Research on three branches of activity

High-quality research is utilized to develop services to benefit our everyday life. Visible examples are improvement of weather forecasts, development of new expert and warning services as well as applications of the newest research results.

The meteorological and marine research programme does basic and applied research on meteorology, atmospheric science and physical oceanography. Research subjects include forecast models for different time frames, scientific applications and remote sensing observations linked to the research area as well as the effects of climate change and how to adapt to them.
The climate research programme does basic and applied research on the different components of the climate system. The research subjects are especially past, current and future climate as well as the composition of the atmosphere and its effects on climate change and air quality. Some of the employees of the programme work at the office in Kuopio.
The space and earth observation centre is responsible for the research of the polar regions and near space as well as developing technology related to the activity. The research subjects are especially arctic research and remote sensing, new observation methods and space. The Arctic Space Centre and Sodankylä office are a part of the Space and earth observation centre.

Science news

FMI's researchers publish about 300 peer-reviewed articles annually.

In Science News we publish current information about FMI's studies on the weather, the sea and the climate.

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Towards improved measurements of airborne black carbon in the arctic

Towards improved measurements of airborne black carbon in the arctic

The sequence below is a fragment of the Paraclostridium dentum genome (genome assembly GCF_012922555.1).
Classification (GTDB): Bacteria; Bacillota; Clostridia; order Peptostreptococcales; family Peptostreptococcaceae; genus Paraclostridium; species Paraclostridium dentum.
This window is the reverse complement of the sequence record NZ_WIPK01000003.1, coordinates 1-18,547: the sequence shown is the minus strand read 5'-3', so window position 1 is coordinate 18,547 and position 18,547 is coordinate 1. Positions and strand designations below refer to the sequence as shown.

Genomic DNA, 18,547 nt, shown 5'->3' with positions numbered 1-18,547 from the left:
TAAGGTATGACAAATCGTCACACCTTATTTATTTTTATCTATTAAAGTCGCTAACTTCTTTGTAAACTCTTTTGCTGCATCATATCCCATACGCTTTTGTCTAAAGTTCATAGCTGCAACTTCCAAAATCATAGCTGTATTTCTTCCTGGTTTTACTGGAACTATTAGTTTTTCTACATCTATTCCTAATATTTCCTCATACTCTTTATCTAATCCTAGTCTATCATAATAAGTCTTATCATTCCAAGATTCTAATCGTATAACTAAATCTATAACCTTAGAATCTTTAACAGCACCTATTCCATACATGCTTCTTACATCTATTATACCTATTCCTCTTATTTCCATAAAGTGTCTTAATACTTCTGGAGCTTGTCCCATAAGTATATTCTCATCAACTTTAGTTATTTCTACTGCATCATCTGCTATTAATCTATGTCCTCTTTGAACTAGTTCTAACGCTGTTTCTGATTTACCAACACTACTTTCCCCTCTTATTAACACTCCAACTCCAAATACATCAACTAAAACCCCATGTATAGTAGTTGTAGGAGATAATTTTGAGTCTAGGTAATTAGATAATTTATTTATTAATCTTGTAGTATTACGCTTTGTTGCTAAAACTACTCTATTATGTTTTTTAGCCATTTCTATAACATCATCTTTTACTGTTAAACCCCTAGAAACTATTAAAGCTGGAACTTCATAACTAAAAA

A new method to process black carbon measurement data improves the detection limit of a widely used instrument. Measurement stations where black carbon concentrations are low, such as in the arctic, will benefit the most from the newly introduced method.

A new method to process atmospheric measurements of black carbon was recently published. This new method will improve the detection limit of a widely used black carbon measuring instrument. The greatest benefit of this new method is for instruments that experience low concentrations of atmospheric black carbon, such as in the arctic.  This new method will change the time resolution of the instrument when needed in order to more accurately determine the black carbon concentration. Improving the detection limit is desirable since black carbon concentration can at times be low, however, not insignificant. This method was applied to measurement data for six arctic stations and compared with co-located measurement equipment.

Small particles that are airborne do not only impact human health and wellbeing, but also the atmosphere and thus also the climate. These airborne particles, called aerosols, are found throughout the atmosphere. Black carbon aerosols absorb the sun's radiation and turns it into heat. Even small amounts of black carbon in snow or ice can make the snow melt faster; because black carbon will smear pristine snow. Since black carbon in snow originates from the atmosphere, atmospheric measurements of black carbon are of particular importance.

One particularly potent climate perturbing agent is black carbon which originates from various combustion processes. There are natural sources of black carbon aerosols, but much of them can be attributed to human activity such as from industry, combustion of fossil fuels, residential burning, slash-and-burn etc.

More information:

Researcher John Backman,

Backman, J., Schmeisser, L., Virkkula, A., Ogren, J. A., Asmi, E., Starkweather, S., Sharma, S., Eleftheriadis, K., Uttal, T., Jefferson, A., Bergin, M., Makshtas, A., Tunved, P., and Fiebig, M.: On Aethalometer measurement uncertainties and an instrument correction factor for the Arctic, Atmos. Meas. Tech., 10, 5039-5062,, 2017.




Science news archive

Contact information

Scientific Director Ari Laaksonen
tel. +358 539 5530

Meteorological and Marine Research Programme
Director Sami Niemelä
tel. +358 29 539 4172

Climate Research Programme
Director  Hannele Korhonen
tel. +358  29 539 2135

Space and Earth Observation Centre
Director Jouni Pulliainen
tel. +358 29 539 4701

FMI publications

FMI´s own publications series are:

  • FMI Contributions: high-quality peer-reviewed research results, mainly doctoral dissertations
  • FMI Reports: current research results mainly for customers and other stakeholders

All publications from 2016 onwards can be found on Helda.